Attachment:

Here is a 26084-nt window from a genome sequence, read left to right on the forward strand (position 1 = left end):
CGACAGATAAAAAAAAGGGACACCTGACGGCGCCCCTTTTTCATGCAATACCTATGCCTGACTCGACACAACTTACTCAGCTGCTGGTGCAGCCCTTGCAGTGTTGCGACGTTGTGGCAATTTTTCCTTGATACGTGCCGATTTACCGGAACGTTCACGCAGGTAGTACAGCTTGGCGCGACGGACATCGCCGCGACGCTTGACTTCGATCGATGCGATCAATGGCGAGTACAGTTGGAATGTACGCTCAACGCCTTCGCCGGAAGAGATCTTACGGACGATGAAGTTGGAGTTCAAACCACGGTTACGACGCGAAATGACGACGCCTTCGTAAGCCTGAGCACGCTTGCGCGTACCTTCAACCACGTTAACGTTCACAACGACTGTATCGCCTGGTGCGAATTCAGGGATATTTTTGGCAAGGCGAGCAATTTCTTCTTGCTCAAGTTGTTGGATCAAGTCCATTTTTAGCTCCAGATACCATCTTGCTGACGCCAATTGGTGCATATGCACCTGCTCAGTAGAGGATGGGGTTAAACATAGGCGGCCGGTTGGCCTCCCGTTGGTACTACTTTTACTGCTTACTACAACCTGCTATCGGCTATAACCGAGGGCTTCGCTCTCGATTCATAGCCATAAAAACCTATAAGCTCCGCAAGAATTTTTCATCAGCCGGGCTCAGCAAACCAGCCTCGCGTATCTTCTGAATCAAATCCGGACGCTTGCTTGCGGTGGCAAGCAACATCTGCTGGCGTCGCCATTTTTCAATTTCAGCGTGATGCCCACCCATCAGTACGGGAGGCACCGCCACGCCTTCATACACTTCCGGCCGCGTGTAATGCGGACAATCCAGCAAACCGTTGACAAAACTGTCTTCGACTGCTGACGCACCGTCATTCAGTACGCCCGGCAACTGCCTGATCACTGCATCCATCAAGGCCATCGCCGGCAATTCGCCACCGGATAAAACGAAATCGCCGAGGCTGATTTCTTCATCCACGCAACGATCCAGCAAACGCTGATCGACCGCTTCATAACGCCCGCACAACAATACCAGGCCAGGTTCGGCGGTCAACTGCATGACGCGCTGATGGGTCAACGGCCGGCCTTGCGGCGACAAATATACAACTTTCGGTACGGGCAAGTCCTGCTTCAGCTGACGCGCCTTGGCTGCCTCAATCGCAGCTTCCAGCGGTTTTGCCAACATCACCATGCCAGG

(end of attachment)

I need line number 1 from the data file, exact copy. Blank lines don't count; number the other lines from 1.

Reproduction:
Here is a 26084-nt window from a genome sequence, read left to right on the forward strand (position 1 = left end):